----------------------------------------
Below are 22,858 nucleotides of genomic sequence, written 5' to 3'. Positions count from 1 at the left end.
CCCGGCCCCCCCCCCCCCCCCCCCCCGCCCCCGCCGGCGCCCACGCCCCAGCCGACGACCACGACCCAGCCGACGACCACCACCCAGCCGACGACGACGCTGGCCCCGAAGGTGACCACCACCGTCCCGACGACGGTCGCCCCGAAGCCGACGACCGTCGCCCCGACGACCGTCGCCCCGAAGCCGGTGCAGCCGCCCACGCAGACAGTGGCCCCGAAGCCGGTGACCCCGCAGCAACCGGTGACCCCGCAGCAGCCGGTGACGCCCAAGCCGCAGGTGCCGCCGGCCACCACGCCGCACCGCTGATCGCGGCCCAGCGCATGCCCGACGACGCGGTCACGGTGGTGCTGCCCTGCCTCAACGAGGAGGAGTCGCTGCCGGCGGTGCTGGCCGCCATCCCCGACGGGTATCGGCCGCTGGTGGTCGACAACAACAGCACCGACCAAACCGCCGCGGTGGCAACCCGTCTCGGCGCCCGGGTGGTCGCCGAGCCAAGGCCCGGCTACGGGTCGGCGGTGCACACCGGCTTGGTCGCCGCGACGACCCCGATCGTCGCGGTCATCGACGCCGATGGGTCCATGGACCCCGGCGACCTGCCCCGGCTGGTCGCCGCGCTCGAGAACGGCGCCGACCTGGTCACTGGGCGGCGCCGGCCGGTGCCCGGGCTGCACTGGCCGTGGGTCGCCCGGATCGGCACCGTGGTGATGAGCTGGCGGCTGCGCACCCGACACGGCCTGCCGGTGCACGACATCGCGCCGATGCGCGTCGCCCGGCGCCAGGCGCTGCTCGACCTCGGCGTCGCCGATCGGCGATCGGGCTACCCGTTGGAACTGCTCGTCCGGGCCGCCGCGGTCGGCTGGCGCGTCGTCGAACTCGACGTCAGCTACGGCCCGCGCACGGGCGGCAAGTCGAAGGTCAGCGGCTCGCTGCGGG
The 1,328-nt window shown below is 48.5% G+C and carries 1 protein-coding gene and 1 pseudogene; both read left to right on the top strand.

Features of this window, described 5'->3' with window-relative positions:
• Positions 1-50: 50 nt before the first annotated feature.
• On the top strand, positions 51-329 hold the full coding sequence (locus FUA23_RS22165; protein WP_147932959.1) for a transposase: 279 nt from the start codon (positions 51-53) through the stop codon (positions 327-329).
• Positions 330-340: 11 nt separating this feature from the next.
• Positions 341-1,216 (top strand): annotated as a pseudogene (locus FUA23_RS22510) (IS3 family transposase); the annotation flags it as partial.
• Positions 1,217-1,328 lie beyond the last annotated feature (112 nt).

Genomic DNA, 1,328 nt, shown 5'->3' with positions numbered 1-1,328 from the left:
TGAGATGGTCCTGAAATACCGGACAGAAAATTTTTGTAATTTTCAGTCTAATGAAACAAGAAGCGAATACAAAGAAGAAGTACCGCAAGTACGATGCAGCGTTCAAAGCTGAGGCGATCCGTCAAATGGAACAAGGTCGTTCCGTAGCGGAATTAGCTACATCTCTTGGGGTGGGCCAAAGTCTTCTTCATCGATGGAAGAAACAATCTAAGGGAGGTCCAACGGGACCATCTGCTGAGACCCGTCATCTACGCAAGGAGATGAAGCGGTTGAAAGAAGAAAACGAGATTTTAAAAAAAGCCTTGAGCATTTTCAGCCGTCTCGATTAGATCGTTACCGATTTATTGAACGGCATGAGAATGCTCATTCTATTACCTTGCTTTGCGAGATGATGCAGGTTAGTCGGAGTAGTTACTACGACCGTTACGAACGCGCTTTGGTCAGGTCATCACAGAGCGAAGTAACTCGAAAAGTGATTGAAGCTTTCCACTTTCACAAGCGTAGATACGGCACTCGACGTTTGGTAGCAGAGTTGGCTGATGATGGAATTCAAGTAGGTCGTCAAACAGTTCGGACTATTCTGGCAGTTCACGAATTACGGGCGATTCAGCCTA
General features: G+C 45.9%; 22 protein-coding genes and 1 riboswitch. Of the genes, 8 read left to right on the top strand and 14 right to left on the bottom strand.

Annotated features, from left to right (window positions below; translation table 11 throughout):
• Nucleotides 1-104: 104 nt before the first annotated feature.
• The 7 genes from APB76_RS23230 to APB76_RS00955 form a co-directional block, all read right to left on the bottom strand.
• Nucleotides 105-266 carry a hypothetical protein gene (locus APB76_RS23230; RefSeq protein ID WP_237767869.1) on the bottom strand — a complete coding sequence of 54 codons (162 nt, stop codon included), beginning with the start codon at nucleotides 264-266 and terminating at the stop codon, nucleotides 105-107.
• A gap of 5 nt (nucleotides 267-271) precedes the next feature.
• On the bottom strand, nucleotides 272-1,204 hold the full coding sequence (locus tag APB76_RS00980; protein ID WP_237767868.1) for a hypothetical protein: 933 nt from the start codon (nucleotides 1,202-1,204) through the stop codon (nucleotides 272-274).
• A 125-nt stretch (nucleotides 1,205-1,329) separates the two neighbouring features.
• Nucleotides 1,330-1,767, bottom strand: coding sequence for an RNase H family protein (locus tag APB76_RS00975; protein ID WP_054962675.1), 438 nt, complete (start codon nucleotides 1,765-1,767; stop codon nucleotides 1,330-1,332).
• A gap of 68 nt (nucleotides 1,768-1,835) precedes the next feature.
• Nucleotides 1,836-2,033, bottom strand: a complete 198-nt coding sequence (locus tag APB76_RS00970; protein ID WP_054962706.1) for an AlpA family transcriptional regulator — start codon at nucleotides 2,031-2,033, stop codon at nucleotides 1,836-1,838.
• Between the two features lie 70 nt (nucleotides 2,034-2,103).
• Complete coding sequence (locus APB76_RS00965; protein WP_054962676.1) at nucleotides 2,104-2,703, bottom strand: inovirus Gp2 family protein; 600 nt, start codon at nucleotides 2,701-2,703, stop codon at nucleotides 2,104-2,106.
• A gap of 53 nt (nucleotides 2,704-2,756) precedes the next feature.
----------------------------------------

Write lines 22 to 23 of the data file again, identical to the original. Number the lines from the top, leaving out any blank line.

• Nucleotides 1,836-2,033, bottom strand: a complete 198-nt coding sequence (locus tag APB76_RS00970; protein ID WP_054962706.1) for an AlpA family transcriptional regulator — start codon at nucleotides 2,031-2,033, stop codon at nucleotides 1,836-1,838.
• Between the two features lie 70 nt (nucleotides 2,034-2,103).